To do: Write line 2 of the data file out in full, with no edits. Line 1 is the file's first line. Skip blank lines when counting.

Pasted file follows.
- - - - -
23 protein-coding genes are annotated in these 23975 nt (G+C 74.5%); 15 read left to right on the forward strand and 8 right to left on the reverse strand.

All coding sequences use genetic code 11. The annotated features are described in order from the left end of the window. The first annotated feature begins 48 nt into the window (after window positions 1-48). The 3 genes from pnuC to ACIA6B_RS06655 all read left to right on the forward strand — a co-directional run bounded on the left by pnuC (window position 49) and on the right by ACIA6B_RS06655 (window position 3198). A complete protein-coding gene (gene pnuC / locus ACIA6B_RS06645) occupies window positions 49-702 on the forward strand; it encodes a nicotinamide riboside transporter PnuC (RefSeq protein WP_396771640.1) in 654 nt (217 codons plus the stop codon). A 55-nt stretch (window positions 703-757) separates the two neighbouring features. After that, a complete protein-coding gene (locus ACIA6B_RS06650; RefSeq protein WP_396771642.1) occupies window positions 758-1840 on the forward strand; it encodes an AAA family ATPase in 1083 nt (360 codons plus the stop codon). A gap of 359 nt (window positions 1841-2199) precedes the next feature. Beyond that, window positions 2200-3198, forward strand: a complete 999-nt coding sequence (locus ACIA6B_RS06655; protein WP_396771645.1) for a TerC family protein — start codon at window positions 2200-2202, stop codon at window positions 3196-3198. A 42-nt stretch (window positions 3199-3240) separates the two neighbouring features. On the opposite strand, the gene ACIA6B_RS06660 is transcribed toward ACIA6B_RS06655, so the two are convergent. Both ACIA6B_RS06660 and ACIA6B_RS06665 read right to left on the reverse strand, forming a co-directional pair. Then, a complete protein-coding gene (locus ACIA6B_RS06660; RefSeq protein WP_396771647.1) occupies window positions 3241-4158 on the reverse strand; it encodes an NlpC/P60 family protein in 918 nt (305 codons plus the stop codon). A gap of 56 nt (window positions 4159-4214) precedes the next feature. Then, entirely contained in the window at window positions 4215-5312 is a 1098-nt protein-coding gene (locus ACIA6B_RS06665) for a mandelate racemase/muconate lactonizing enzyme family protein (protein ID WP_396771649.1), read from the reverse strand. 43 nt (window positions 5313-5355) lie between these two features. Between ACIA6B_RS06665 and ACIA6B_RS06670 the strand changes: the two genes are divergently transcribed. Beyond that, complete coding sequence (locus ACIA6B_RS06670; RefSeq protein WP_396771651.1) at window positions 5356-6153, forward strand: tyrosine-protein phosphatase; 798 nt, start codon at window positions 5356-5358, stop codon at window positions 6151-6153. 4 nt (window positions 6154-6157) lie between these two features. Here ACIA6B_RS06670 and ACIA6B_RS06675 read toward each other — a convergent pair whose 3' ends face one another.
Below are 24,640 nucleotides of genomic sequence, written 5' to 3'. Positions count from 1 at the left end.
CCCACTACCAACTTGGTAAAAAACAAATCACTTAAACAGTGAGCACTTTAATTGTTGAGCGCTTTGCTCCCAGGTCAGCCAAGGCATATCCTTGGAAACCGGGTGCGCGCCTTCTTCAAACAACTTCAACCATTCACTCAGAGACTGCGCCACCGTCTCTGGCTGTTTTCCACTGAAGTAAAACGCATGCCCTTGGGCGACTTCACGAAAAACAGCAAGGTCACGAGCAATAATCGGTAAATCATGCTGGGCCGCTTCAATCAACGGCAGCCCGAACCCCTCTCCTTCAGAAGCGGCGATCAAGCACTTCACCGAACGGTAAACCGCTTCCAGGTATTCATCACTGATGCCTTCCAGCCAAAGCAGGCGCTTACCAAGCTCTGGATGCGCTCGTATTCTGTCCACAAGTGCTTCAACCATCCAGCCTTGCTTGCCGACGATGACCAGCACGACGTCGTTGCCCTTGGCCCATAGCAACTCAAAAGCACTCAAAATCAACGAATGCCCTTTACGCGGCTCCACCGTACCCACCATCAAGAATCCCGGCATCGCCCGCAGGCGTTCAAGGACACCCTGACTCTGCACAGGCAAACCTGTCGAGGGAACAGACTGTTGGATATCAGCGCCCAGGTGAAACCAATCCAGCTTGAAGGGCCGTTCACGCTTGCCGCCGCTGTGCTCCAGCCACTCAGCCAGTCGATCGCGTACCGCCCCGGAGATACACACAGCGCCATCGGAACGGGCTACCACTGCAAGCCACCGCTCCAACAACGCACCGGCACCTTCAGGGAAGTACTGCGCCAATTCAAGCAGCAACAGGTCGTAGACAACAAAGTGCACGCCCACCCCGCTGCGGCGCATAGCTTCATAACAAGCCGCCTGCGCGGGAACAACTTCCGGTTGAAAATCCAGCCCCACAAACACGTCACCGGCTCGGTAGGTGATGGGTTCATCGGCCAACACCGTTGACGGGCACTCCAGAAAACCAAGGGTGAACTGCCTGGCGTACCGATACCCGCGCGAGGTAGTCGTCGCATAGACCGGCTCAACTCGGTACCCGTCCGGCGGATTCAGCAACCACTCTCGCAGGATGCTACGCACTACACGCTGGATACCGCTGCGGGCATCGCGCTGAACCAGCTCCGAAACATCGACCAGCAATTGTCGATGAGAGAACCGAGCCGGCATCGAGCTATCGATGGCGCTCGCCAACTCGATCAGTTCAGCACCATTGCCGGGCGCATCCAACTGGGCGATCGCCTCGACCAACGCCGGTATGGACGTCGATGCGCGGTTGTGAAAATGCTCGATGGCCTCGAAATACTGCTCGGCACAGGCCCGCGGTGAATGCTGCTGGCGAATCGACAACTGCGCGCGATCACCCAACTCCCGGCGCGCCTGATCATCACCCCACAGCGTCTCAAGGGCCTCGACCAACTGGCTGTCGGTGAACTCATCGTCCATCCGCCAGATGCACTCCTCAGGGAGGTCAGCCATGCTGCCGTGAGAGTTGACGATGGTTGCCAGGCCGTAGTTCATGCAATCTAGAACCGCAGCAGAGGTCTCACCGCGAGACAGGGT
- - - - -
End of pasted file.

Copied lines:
All coding sequences use genetic code 11. The annotated features are described in order from the left end of the window. The first annotated feature begins 48 nt into the window (after window positions 1-48). The 3 genes from pnuC to ACIA6B_RS06655 all read left to right on the forward strand — a co-directional run bounded on the left by pnuC (window position 49) and on the right by ACIA6B_RS06655 (window position 3198). A complete protein-coding gene (gene pnuC / locus ACIA6B_RS06645) occupies window positions 49-702 on the forward strand; it encodes a nicotinamide riboside transporter PnuC (RefSeq protein WP_396771640.1) in 654 nt (217 codons plus the stop codon). A 55-nt stretch (window positions 703-757) separates the two neighbouring features. After that, a complete protein-coding gene (locus ACIA6B_RS06650; RefSeq protein WP_396771642.1) occupies window positions 758-1840 on the forward strand; it encodes an AAA family ATPase in 1083 nt (360 codons plus the stop codon). A gap of 359 nt (window positions 1841-2199) precedes the next feature. Beyond that, window positions 2200-3198, forward strand: a complete 999-nt coding sequence (locus ACIA6B_RS06655; protein WP_396771645.1) for a TerC family protein — start codon at window positions 2200-2202, stop codon at window positions 3196-3198. A 42-nt stretch (window positions 3199-3240) separates the two neighbouring features. On the opposite strand, the gene ACIA6B_RS06660 is transcribed toward ACIA6B_RS06655, so the two are convergent. Both ACIA6B_RS06660 and ACIA6B_RS06665 read right to left on the reverse strand, forming a co-directional pair. Then, a complete protein-coding gene (locus ACIA6B_RS06660; RefSeq protein WP_396771647.1) occupies window positions 3241-4158 on the reverse strand; it encodes an NlpC/P60 family protein in 918 nt (305 codons plus the stop codon). A gap of 56 nt (window positions 4159-4214) precedes the next feature. Then, entirely contained in the window at window positions 4215-5312 is a 1098-nt protein-coding gene (locus ACIA6B_RS06665) for a mandelate racemase/muconate lactonizing enzyme family protein (protein ID WP_396771649.1), read from the reverse strand. 43 nt (window positions 5313-5355) lie between these two features. Between ACIA6B_RS06665 and ACIA6B_RS06670 the strand changes: the two genes are divergently transcribed. Beyond that, complete coding sequence (locus ACIA6B_RS06670; RefSeq protein WP_396771651.1) at window positions 5356-6153, forward strand: tyrosine-protein phosphatase; 798 nt, start codon at window positions 5356-5358, stop codon at window positions 6151-6153. 4 nt (window positions 6154-6157) lie between these two features. Here ACIA6B_RS06670 and ACIA6B_RS06675 read toward each other — a convergent pair whose 3' ends face one another.